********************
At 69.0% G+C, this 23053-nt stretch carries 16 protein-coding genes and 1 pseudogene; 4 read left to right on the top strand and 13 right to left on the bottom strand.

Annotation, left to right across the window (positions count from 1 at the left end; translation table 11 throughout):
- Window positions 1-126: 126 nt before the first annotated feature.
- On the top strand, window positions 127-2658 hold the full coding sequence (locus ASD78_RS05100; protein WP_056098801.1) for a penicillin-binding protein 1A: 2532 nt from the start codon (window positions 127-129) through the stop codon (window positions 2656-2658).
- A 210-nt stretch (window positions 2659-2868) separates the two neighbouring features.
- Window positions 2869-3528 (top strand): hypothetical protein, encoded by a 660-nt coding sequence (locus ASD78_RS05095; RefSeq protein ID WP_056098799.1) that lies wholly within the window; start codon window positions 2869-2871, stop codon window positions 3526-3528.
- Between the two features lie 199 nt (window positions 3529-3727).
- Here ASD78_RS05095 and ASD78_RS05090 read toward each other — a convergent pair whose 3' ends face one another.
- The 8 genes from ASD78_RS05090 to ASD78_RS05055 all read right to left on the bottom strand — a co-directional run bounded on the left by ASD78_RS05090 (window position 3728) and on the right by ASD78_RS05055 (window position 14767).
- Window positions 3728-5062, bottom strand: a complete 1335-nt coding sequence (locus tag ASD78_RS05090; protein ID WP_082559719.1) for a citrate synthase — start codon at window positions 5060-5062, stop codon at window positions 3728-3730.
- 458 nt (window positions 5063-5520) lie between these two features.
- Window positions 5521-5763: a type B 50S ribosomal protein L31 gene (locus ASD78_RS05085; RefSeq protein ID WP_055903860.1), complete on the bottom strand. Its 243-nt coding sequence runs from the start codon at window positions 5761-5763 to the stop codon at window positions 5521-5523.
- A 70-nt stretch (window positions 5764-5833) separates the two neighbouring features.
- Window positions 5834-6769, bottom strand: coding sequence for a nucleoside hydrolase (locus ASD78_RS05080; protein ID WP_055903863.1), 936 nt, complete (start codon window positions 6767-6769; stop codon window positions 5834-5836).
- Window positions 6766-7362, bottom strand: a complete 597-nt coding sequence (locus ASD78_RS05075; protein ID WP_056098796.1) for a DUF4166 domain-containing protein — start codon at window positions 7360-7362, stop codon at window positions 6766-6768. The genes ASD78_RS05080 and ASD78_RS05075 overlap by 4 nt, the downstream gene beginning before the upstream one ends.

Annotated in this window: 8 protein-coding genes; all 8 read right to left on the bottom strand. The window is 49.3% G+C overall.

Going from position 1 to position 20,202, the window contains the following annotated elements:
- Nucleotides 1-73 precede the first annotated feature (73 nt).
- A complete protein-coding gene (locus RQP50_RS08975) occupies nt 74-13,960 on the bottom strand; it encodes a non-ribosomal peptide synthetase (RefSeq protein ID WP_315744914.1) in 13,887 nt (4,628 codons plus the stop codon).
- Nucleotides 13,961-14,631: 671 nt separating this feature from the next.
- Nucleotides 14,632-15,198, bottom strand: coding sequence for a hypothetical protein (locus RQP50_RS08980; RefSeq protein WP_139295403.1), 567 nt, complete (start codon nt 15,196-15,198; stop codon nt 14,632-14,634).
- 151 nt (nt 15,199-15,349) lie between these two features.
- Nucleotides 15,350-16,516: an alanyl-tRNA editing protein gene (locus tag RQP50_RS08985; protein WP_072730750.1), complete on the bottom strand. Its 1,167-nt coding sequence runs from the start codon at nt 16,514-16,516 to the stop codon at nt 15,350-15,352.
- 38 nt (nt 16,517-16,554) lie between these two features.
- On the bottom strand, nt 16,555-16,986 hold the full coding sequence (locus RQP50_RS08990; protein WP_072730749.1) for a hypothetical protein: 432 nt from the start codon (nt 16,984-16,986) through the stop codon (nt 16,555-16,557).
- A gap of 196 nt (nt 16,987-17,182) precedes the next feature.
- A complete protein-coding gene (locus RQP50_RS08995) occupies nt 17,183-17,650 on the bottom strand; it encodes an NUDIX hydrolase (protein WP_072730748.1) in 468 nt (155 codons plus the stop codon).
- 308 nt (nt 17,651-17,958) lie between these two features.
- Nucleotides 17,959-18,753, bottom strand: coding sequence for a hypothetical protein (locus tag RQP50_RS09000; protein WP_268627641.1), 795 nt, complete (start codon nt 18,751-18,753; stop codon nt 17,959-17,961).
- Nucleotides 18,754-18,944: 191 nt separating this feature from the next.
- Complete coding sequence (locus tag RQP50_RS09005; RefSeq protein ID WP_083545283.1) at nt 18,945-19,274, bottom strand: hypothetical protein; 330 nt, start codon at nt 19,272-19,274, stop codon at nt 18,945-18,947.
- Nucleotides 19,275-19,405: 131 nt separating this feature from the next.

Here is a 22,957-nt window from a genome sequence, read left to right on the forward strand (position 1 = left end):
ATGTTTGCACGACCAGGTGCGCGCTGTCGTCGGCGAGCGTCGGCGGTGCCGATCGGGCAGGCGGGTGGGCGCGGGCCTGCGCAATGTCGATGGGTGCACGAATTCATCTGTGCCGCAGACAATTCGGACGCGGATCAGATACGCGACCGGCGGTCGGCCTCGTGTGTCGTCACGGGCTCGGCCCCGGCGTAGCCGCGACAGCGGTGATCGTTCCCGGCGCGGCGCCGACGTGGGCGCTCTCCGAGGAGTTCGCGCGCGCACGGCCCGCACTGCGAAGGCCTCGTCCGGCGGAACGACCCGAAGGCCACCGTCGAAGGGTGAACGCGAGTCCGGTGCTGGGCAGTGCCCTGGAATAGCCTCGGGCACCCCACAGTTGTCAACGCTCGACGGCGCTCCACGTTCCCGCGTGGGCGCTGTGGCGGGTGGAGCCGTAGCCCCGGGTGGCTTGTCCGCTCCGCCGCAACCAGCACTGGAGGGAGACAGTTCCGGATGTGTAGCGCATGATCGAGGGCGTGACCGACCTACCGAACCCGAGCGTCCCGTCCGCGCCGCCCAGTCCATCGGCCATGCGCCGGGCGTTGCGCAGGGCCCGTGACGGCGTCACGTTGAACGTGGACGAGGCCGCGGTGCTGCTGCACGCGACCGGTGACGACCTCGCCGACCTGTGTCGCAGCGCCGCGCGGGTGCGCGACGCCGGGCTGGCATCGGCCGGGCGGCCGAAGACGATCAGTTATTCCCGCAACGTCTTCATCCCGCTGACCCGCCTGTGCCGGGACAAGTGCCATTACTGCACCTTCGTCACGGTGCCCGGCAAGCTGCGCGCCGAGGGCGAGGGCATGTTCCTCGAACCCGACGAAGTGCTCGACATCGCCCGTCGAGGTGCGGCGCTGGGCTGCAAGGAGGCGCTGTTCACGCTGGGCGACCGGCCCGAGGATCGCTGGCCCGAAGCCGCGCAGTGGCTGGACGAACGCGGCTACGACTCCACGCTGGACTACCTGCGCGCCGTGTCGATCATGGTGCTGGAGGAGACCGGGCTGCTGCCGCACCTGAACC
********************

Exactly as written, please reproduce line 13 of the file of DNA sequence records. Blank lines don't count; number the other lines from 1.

- A 70-nt stretch (window positions 5764-5833) separates the two neighbouring features.